Every new year brings a fresh start. But if problems and patterns from the past keep repeating, if addiction is a constant battle, if it’s hard to maintain sobriety, then self-sabotage may be the sneaky culprit.
What is self-sabotage?
Merriam-Webster’s Dictionary defines “sabotage” as: “destruction of property or the hindering of manufacturing by discontented workers; destructive or obstructive action; an act or process tending to hamper or hurt; deliberate subversion.” Addiction itself is a form of self-sabotage. Rather than dealing with painful emotions and events in healthy ways, it is often easier to turn to (more…)
Whether leading, helping those who are hurting, or serving in some other capacity, the strain of exposure to those suffering can lead to compassion fatigue. Here are some easy ways to recognize compassion fatigue when it starts and take steps to avoid—or eliminate—it all together.
- Know your limitations.
Recognize that everyone has a different emotional capacity to hold others’ pain and trauma. Each person must be aware of their unique threshold and know how it fluctuates depending on what is going on in their personal life. (more…)
Some of life’s biggest roadblocks are not the ones seen through the windshield. They are, instead, the roadblocks that fill the rearview mirror. It’s easy to get stuck in the past. But someone who keeps looking in the rearview mirror experiences their pain over and over. However, it is possible to make peace with the past and have hope for the future.
1. Accept the past.
Because every person is an imperfect human being who lacks perfect control over their thoughts, they may allow themselves to become stuck in the past—even though they know better. But the sooner they face reality, the sooner they will be able to move on. (more…)
Struggling with anxiety? If a person feels worried and stressed, they will often reach for food, alcohol, porn, drugs, shopping, or something else to help soothe and calm them. If left unchecked, anxiety can make someone turn to addiction to cope.
But there is a tool called a thought record that can reduce anxiety. A thought record can help people identify automatic negative thoughts and check to see if their thinking falls into one of the many distortions that increase stress, such as catastrophizing. How it works is that a person will write down an alternative balanced thought which states the truth.
For example, let’s say a person thinks that if they try to go to a Life Recovery Group to connect with others, it will be terrible. This would be an example of catastrophizing because they’ve already determined how something will be a disaster beforehand. (more…)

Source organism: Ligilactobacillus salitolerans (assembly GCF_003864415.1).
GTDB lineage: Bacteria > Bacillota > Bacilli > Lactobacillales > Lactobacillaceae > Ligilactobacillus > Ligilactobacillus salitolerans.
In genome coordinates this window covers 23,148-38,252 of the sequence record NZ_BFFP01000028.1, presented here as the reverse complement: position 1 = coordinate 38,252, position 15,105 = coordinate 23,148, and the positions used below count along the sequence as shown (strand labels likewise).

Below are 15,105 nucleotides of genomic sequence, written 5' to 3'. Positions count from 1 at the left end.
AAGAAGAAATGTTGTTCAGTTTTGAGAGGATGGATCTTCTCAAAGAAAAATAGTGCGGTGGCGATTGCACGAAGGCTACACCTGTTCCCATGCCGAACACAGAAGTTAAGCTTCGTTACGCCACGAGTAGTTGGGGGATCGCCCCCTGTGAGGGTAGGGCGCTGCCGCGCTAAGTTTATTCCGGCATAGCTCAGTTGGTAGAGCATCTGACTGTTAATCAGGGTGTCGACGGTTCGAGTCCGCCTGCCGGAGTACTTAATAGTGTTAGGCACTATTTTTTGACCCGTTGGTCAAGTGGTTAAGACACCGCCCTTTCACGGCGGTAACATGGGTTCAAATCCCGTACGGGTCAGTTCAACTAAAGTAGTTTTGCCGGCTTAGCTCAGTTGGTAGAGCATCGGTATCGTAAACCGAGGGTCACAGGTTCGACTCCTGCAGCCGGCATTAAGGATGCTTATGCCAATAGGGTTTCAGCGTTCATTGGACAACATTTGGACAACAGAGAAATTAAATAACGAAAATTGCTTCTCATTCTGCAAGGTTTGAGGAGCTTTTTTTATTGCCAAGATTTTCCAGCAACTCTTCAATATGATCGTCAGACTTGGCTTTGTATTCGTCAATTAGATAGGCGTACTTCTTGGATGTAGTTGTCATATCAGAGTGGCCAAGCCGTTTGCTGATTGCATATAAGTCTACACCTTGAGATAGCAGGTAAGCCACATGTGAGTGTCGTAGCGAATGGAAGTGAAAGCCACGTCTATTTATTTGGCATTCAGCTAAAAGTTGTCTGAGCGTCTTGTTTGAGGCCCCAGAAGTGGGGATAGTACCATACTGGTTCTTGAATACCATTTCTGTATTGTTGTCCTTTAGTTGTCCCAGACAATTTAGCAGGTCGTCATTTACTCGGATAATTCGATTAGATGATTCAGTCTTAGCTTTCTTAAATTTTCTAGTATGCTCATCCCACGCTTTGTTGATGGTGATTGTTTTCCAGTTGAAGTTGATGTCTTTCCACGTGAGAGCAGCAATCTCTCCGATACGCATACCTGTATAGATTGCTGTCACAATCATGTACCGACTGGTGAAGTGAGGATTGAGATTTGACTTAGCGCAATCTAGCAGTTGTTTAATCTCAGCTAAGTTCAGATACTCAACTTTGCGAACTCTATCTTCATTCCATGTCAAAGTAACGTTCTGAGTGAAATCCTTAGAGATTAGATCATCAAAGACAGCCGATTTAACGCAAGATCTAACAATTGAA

Many people excitedly set New Year’s resolutions every year, and losing weight is at the top of their list. But by the time February rolls around, most give up on their goals of getting healthier. Anyone can change their mindset and habits—when they do, they are much more likely to lose weight and finally live free.
- Develop a new way of eating.
Stuck in yo-yo dieting? Decide to stop dieting. Instead, eat real foods in moderation. And put an end to eating processed foods. There’s nothing wrong with indulging occasionally. But if an individual can’t stop eating unhealthy foods or consistently overeats, they’re in bondage. Make it a goal not to be mastered by anything this year.
- Develop a new way of moving.
One of the best ways a person can honor their Creator is by taking care of their body. 1 Corinthians 6:20 says, “You were bought at a price. Therefore, honor God with your bodies.” (more…)
What is justifiable resentment? And more importantly, how can someone get rid of it in their life?
Real resentment over real damage by a real person produces is what is known as justifiable resentment. It becomes such a massive part of a person’s life that it feels like a vulture sitting on top of them—a dark and dangerous presence that affects everything they do.
If the resentment were not justifiable, another person could talk them out of it. A friend could tell them things like:
- “Stop being so negative.”
- “Look at the bright side of things.”
- “Be more positive.”
But none of those things apply to someone with justifiable resentment because they have a reason to be resentful. They were a victim; it was not their fault. Anyone who knows of their terrible ordeal supports their feelings of resentment. Yet, that is the problem because no one questions their feelings. (more…)